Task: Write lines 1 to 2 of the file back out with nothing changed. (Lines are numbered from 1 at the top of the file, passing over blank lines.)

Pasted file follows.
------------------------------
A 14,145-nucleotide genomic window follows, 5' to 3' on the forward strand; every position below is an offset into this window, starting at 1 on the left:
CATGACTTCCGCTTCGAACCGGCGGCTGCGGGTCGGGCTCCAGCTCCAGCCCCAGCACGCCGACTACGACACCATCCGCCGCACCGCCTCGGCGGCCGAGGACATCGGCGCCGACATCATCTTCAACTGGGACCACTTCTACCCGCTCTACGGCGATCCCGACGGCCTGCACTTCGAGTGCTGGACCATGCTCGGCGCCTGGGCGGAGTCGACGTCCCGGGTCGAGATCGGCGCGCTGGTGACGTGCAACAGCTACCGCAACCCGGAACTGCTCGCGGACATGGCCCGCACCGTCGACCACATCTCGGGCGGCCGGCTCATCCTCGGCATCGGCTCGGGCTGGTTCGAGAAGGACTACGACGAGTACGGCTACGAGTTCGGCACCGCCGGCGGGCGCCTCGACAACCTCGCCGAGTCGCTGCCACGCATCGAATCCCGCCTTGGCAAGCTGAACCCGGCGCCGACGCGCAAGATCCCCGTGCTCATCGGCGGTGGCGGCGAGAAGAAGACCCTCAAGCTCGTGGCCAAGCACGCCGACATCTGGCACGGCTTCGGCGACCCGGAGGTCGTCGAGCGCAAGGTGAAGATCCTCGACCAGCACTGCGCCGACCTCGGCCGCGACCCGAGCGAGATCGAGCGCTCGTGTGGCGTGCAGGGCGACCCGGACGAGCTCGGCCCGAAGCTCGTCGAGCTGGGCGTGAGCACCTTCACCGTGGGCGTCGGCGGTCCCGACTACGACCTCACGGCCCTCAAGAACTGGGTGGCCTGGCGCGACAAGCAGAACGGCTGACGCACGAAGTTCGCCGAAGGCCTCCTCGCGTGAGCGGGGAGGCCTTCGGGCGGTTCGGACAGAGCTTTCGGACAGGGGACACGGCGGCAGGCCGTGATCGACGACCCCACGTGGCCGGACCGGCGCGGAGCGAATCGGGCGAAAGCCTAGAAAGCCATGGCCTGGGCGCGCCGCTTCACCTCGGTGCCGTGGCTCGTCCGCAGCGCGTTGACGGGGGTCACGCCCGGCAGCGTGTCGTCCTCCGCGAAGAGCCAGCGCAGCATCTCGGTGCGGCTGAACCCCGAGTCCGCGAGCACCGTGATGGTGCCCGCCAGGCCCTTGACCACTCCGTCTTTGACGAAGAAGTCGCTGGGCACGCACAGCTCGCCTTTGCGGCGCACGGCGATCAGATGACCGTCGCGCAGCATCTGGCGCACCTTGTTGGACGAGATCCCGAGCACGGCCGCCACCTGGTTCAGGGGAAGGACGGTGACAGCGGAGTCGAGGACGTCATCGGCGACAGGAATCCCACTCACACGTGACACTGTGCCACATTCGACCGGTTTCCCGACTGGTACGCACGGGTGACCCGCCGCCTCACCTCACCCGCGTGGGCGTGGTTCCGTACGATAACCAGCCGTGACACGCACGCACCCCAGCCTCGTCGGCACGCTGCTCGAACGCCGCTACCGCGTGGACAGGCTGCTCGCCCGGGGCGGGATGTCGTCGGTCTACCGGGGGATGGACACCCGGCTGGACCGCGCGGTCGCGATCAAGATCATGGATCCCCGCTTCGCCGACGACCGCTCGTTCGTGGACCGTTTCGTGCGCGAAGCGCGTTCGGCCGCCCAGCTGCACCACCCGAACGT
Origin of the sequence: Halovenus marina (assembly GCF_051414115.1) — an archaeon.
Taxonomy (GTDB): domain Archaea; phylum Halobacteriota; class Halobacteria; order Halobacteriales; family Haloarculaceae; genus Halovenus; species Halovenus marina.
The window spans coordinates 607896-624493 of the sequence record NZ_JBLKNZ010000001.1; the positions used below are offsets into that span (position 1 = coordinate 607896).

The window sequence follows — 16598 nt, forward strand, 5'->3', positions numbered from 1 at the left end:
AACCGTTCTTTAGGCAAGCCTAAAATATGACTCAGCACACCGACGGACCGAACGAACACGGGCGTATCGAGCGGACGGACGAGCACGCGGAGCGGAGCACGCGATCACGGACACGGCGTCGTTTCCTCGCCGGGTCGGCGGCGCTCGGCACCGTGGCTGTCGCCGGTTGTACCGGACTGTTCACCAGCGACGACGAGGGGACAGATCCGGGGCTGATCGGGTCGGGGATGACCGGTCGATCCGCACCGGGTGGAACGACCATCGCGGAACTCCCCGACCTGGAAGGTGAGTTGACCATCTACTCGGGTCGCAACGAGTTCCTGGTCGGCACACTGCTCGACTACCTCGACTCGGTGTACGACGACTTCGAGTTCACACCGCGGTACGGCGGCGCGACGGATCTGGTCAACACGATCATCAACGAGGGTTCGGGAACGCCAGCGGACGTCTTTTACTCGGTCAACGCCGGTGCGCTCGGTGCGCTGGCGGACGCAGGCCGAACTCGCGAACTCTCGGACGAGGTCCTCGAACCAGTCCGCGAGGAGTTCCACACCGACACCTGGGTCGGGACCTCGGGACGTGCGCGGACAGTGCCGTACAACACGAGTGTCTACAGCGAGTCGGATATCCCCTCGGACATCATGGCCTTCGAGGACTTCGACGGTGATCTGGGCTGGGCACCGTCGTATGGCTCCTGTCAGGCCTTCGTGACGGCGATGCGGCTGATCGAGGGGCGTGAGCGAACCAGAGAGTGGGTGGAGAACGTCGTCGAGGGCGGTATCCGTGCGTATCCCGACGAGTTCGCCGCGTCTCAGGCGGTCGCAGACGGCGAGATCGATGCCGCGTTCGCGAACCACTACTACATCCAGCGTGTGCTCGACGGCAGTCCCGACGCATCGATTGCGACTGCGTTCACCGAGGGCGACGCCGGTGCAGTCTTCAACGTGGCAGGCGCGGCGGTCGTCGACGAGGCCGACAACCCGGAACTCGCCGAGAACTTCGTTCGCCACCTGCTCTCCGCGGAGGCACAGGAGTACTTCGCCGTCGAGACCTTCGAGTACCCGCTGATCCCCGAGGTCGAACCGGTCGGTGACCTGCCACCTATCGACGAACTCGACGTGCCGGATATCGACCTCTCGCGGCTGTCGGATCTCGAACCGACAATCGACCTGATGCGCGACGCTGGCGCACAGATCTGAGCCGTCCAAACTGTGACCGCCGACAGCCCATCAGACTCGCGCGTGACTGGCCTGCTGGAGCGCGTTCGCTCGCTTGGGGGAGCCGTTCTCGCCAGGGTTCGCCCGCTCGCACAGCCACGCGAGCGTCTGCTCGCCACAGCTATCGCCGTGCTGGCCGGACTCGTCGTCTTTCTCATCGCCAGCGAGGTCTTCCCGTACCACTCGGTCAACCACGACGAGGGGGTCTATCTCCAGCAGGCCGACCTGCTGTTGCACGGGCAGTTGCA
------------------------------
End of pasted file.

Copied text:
A 14,145-nucleotide genomic window follows, 5' to 3' on the forward strand; every position below is an offset into this window, starting at 1 on the left:
CATGACTTCCGCTTCGAACCGGCGGCTGCGGGTCGGGCTCCAGCTCCAGCCCCAGCACGCCGACTACGACACCATCCGCCGCACCGCCTCGGCGGCCGAGGACATCGGCGCCGACATCATCTTCAACTGGGACCACTTCTACCCGCTCTACGGCGATCCCGACGGCCTGCACTTCGAGTGCTGGACCATGCTCGGCGCCTGGGCGGAGTCGACGTCCCGGGTCGAGATCGGCGCGCTGGTGACGTGCAACAGCTACCGCAACCCGGAACTGCTCGCGGACATGGCCCGCACCGTCGACCACATCTCGGGCGGCCGGCTCATCCTCGGCATCGGCTCGGGCTGGTTCGAGAAGGACTACGACGAGTACGGCTACGAGTTCGGCACCGCCGGCGGGCGCCTCGACAACCTCGCCGAGTCGCTGCCACGCATCGAATCCCGCCTTGGCAAGCTGAACCCGGCGCCGACGCGCAAGATCCCCGTGCTCATCGGCGGTGGCGGCGAGAAGAAGACCCTCAAGCTCGTGGCCAAGCACGCCGACATCTGGCACGGCTTCGGCGACCCGGAGGTCGTCGAGCGCAAGGTGAAGATCCTCGACCAGCACTGCGCCGACCTCGGCCGCGACCCGAGCGAGATCGAGCGCTCGTGTGGCGTGCAGGGCGACCCGGACGAGCTCGGCCCGAAGCTCGTCGAGCTGGGCGTGAGCACCTTCACCGTGGGCGTCGGCGGTCCCGACTACGACCTCACGGCCCTCAAGAACTGGGTGGCCTGGCGCGACAAGCAGAACGGCTGACGCACGAAGTTCGCCGAAGGCCTCCTCGCGTGAGCGGGGAGGCCTTCGGGCGGTTCGGACAGAGCTTTCGGACAGGGGACACGGCGGCAGGCCGTGATCGACGACCCCACGTGGCCGGACCGGCGCGGAGCGAATCGGGCGAAAGCCTAGAAAGCCATGGCCTGGGCGCGCCGCTTCACCTCGGTGCCGTGGCTCGTCCGCAGCGCGTTGACGGGGGTCACGCCCGGCAGCGTGTCGTCCTCCGCGAAGAGCCAGCGCAGCATCTCGGTGCGGCTGAACCCCGAGTCCGCGAGCACCGTGATGGTGCCCGCCAGGCCCTTGACCACTCCGTCTTTGACGAAGAAGTCGCTGGGCACGCACAGCTCGCCTTTGCGGCGCACGGCGATCAGATGACCGTCGCGCAGCATCTGGCGCACCTTGTTGGACGAGATCCCGAGCACGGCCGCCACCTGGTTCAGGGGAAGGACGGTGACAGCGGAGTCGAGGACGTCATCGGCGACAGGAATCCCACTCACACGTGACACTGTGCCACATTCGACCGGTTTCCCGACTGGTACGCACGGGTGACCCGCCGCCTCACCTCACCCGCGTGGGCGTGGTTCCGTACGATAACCAGCCGTGACACGCACGCACCCCAGCCTCGTCGGCACGCTGCTCGAACGCCGCTACCGCGTGGACAGGCTGCTCGCCCGGGGCGGGATGTCGTCGGTCTACCGGGGGATGGACACCCGGCTGGACCGCGCGGTCGCGATCAAGATCATGGATCCCCGCTTCGCCGACGACCGCTCGTTCGTGGACCGTTTCGTGCGCGAAGCGCGTTCGGCCGCCCAGCTGCACCACCCGAACGT